A systematic review of the effectiveness of vocabulary interventions on vocabulary and reading comprehension outcomes

A systematic review of the effectiveness of vocabulary interventions on vocabulary and reading comprehension outcomes

First Author: Poh Wee Koh -- Texas A & M University
Additional authors/chairs: 
Karen McIntush; Huan Meng
Keywords: Vocabulary Interventions, Reading comprehension, School-aged children
Abstract / Summary: 

Purpose. Although the importance of vocabulary to reading is well-documented (e.g., Anderson & Freebody, 1981; Ouellette, 2006), vocabulary instruction in schools is not always implemented in a systematic manner (e.g., Lesaux, Kieffer, Faller, & Kelley, 2012). Thus, this study’s objectives were threefold; to (1) examine the effectiveness of vocabulary interventions reported in the literature on reading comprehension and vocabulary; (2) identify characteristics of effective interventions, and (3) examine intervention effectiveness in typically-developing and at-risk readers.

Method. A comprehensive literature search yielded 34 studies that fit the study objectives and inclusion criteria. Studies were coded for participant characteristics, research design, intervention features, and outcome measures used. For studies that employed experimental-control designs and provided relevant statistics, effect sizes were calculated to examine extent of effectiveness of interventions.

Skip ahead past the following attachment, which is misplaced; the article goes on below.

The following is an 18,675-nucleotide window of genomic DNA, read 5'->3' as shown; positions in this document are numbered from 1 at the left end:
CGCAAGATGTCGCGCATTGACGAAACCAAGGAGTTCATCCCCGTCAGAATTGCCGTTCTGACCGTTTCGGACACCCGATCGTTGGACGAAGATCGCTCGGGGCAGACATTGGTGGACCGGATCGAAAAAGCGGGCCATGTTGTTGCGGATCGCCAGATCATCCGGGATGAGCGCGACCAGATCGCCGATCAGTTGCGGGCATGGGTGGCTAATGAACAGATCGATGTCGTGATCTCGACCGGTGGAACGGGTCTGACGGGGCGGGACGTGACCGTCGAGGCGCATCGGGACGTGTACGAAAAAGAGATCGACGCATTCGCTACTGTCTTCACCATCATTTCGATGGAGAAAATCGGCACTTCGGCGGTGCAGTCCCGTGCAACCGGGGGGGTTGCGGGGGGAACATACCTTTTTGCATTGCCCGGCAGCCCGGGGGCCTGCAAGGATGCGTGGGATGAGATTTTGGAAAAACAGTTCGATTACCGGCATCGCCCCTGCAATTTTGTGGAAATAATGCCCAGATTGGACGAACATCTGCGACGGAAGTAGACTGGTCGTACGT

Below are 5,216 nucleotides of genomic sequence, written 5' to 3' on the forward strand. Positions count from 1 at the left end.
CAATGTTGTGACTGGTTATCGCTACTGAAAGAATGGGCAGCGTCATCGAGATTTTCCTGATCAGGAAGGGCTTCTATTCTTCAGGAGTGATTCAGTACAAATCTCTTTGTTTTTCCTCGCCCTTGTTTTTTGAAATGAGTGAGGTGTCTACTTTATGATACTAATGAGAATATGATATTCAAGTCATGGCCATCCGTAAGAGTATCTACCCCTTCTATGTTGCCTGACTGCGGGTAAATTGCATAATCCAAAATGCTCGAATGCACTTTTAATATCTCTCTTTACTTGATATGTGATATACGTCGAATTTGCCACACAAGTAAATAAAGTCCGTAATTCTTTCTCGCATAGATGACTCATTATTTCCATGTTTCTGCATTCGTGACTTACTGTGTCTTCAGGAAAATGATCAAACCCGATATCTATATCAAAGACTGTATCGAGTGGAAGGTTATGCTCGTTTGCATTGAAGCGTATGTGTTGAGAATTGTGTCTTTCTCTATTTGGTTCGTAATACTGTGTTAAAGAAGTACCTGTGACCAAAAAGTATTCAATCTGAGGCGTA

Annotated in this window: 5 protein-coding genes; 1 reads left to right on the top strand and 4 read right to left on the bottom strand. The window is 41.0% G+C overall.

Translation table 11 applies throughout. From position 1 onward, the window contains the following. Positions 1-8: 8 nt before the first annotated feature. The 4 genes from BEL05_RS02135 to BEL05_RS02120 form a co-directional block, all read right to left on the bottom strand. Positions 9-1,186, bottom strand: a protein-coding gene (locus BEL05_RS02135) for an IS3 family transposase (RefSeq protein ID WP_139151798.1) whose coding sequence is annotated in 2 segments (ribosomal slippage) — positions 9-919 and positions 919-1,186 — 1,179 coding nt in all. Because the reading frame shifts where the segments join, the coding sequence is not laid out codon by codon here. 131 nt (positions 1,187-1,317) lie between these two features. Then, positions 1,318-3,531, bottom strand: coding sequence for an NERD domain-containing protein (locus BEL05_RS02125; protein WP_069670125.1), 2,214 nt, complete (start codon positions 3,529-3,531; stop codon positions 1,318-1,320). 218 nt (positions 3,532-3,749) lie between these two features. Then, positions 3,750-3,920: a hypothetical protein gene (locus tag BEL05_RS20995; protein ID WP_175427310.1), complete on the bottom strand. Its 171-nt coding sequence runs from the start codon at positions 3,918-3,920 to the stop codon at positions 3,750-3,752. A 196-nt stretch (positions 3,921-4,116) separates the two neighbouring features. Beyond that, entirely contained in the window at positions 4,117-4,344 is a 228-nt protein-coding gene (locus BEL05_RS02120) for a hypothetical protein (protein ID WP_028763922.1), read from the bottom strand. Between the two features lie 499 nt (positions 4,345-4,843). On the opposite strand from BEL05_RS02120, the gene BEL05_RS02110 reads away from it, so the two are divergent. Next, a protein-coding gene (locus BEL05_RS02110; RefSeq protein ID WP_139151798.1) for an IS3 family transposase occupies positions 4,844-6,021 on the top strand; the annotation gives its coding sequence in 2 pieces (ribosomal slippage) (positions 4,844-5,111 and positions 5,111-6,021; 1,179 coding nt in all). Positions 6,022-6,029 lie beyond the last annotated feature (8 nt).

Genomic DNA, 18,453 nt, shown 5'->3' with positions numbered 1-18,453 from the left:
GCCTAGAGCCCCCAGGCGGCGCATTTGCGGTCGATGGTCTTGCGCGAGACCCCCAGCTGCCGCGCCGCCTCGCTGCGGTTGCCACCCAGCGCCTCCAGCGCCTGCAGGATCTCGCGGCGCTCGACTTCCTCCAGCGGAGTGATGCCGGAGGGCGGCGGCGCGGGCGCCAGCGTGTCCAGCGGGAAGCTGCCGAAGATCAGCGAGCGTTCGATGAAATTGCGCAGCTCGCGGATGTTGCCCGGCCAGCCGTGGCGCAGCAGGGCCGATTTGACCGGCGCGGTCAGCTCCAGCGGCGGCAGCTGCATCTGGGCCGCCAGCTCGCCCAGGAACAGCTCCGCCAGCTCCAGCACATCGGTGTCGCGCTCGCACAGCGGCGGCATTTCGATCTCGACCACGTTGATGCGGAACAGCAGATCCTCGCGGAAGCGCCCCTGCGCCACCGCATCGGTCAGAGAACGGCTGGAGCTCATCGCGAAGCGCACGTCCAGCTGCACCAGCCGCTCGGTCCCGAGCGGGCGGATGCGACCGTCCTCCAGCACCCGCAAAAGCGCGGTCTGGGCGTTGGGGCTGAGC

Results. Three main trends were observed in the review of studies. First, the majority of studies reported significant gains in reading comprehension across grades, with bigger gains observed for studies that examined at-risk students as compared to typically developing children. Second, most vocabulary interventions favored the inclusion of explicit teaching of word learning strategies. Furthermore, interventions were typically paired with other instructional elements, often storybook reading instruction, comprehension strategies, and/or the use of technology as supplementary aids. Finally, there was a large variation in measures used to assess vocabulary and comprehension outcomes across studies, especially for vocabulary.

Conclusions. Findings suggest the effectiveness of multi-faceted interventions that incorporate explicit word learning strategies. Implications on how to operationalize and assess vocabulary knowledge will also be discussed.